I first met Toril Brancher in a chance encounter along a lane in the foothills of the Sugar Loaf in the Black Mountains near Abergavenny. I was pushing my son in his buggy alongside banks covered in cow parsley, stitchwort and bluebells. Toril was walking in the opposite direction with a few sprigs from the hedgerow in her hand. She looked slightly sheepish as if caught in the act of pillaging the abundant flora. Our conversation then was about babies, but has since been about flowers and photography. At the time I didn’t know that Toril was a photographer and that the cow parsley she was holding was destined for her studio.
Toril works with an ancient and battle-worn A4 flatbed scanner and sheets of glass (scratched through the reiteration of making) that act as barely seen frames for her subjects – flowers, seedheads and old glass bottles. It is a process akin to contact printing whereby objects are arranged on photography paper before being exposed to a source of light. Toril describes how the plants “cling on for dear life” as she composes them. Anyone who gathers wild-looking blooms from their garden can relate to this inevitable entanglement of stem, limb and delicate petal that resists a controlled rearrangement. There’s always the feeling of other forces being in control, of the plant knowing which way it wants to twist.
Often water droplets contain rainbows or, when viewed up close, the semblance of a horizon
Once the blackout blinds are drawn to create the necessary degree of darkness, the alchemy of the process takes place as the light moves across the subject capturing hidden details: specks of yellow celandine pollen, mould trapped within glass vessels, wavy strands of sheep’s wool ensnared in white thistles, all recorded in high resolution against a near-black backdrop. Water is another element of the composition. Undulating patterns of moisture reveal surface tension between glass, soft petal and scanner.
Often the droplets contain rainbows or, when viewed up close, the semblance of a horizon. It is a carefully honed process, requiring intuition and trust. Chance is embraced: “The bugs crawl across the glass as the pictures are made.” And it is in these serendipitous details – tiny critters among spot-lit blooms or tattered petals among fresh unfurlings – that her prints osmose unusual beauty.
Originally from Oslo in Norway, Toril lived in Bristol and Japan before settling in Abergavenny 30 years ago. As a child she loved creating herbariums and it is easy to imagine the journey from these collections of pressed plants arranged on paper to her present-day work. But it hasn’t always been just flowers. She studied documentary photography at the University of Wales, Newport, and much of her early work focused on outreach projects with local arts organisations, such as working with teenagers in the industrial town of Blaenavon. After hearing how one of her lecturers scanned bare soil, Toril had the idea of scanning plants. Ever since, she has gardened with a mind for growing specimens for her work, constantly recomposing her romantic plantings as if searching for an elusive spark of inspiration. Portraits of the same species from the same colony reappear years apart in subtlety altered guises.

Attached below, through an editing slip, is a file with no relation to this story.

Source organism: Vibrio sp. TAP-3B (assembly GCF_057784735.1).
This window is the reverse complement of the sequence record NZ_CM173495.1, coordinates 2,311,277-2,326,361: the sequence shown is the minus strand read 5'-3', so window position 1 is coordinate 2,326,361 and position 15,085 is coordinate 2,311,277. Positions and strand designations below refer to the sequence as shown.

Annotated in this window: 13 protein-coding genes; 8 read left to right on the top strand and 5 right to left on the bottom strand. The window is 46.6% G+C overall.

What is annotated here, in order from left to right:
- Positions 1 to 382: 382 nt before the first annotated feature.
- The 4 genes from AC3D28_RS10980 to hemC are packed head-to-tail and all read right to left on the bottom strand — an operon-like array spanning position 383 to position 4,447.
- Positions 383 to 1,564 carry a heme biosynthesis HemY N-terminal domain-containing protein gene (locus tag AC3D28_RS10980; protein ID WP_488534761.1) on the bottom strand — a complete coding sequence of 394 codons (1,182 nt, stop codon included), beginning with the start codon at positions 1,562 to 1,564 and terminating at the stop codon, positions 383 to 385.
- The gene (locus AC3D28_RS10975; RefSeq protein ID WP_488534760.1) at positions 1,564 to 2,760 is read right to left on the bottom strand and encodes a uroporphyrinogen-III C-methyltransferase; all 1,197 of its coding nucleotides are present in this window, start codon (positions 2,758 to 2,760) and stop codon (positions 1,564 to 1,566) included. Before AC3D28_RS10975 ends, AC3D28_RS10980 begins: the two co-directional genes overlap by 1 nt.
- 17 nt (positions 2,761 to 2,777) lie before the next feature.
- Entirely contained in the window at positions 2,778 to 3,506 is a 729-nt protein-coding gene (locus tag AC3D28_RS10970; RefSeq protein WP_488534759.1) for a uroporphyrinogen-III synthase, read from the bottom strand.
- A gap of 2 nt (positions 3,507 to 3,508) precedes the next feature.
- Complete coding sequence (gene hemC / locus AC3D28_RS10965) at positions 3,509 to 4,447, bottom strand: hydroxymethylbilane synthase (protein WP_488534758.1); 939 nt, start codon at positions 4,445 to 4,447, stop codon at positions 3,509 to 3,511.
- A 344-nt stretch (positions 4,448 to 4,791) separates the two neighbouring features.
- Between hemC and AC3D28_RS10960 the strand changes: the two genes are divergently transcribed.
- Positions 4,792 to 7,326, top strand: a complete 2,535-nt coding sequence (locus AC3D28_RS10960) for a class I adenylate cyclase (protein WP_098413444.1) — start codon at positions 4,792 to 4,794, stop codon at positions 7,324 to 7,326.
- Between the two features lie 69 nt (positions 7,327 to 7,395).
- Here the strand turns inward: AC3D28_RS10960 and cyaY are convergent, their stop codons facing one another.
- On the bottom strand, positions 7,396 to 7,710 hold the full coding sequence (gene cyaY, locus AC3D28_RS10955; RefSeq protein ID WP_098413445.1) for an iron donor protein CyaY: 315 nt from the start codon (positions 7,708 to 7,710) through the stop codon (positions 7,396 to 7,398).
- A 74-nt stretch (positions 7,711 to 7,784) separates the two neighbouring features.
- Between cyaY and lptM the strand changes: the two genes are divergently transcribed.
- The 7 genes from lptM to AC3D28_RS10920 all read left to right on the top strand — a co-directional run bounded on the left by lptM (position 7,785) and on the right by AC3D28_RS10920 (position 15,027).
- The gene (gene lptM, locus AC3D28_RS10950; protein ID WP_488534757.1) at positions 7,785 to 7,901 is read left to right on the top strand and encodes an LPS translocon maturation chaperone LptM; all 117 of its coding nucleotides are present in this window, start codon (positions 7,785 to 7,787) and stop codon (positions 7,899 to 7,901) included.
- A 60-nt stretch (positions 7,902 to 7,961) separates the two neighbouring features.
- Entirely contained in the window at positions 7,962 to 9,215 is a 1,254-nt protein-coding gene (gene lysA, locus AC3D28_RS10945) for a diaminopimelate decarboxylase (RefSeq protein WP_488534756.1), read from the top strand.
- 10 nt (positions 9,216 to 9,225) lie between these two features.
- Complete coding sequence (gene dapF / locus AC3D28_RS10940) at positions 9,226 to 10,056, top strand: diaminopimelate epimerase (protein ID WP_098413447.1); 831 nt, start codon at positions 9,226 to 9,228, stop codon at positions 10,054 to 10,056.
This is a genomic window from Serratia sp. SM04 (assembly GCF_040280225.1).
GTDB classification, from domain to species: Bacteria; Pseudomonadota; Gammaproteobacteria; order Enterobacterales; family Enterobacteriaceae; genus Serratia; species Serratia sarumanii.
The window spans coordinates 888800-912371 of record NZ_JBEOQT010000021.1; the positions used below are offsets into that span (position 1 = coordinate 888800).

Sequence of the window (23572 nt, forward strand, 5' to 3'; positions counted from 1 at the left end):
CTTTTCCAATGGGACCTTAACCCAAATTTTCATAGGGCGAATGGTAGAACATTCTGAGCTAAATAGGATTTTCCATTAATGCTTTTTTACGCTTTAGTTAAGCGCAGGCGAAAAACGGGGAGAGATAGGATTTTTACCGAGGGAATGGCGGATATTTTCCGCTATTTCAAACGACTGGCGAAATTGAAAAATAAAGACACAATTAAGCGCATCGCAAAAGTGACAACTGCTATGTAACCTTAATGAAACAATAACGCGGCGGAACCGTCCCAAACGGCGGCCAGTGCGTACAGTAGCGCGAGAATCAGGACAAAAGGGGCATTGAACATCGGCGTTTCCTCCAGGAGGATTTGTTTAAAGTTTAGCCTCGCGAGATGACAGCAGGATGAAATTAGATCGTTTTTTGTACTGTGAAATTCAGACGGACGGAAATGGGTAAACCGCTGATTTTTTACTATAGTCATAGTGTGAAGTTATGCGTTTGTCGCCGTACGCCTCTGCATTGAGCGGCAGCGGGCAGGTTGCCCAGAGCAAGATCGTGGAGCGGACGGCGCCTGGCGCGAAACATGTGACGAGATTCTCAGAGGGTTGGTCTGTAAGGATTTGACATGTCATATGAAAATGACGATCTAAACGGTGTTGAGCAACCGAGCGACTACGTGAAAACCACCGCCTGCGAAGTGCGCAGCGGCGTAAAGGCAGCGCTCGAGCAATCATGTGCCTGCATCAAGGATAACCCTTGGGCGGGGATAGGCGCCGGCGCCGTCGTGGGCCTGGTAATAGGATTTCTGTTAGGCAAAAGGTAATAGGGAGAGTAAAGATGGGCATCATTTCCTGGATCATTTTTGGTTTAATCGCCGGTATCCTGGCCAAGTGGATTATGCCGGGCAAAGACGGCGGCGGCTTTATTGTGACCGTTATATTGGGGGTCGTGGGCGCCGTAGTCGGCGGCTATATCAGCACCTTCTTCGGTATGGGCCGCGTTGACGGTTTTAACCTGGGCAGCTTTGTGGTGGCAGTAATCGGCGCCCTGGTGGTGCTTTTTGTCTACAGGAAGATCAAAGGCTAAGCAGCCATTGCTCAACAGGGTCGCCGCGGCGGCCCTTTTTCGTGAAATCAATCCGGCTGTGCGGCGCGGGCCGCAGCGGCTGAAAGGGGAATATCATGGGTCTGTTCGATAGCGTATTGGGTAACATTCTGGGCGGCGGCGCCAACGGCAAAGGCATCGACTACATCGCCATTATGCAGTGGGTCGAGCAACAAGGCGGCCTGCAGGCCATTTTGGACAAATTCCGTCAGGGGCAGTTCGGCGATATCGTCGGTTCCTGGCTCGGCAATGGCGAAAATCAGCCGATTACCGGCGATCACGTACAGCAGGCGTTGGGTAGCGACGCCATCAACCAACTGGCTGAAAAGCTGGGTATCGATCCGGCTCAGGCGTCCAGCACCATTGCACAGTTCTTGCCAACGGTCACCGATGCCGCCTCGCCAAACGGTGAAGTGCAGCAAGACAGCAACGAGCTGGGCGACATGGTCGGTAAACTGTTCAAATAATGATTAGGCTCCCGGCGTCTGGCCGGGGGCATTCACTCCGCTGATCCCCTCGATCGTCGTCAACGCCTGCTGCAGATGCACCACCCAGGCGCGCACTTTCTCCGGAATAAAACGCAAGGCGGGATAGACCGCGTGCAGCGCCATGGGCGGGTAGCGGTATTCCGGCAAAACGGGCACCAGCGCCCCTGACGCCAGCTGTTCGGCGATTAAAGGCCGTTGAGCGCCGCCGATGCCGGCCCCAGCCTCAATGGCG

Every winter she gets excited about the first snowdrops emerging and rushes out to pick them for scanning. But it doesn’t always work: “If the images don’t get me in the gut while I’m making them, I can’t expect them to move anyone else.” She picks out images of lily of the valley, cut from a colony originally given to her by a friend who died in her forties. “The plants live on,” she says. “In my garden the clump has established and it helps keep the memory of the gardener alive.” Perhaps this constant illusion to decay, to death and in turn to life is what makes her art so alluring.
For me, there is a sense of the Gothic about her images – a single, fragile poppy stem floats within the dark, square space of the image’s frame. Like the monochrome clothes that she wears, colour is kept minimal and when included – in the luxurious purple of a tulip, for example – it is deliberate. Often blown up large, sometimes tenfold in scale, Toril’s art reminds me of what it is like to look at the
world in minuscule detail, as a young child might. Far removed from our brisk, digital capture of the world, her images feel closer to the paintings of the Dutch floral masters, whose naturalistic studies of blooms, their decay and fauna remind us nearly 300 years later of our own fragility and of how beauty, and life, are fleeting and transient, yet utterly absorbing.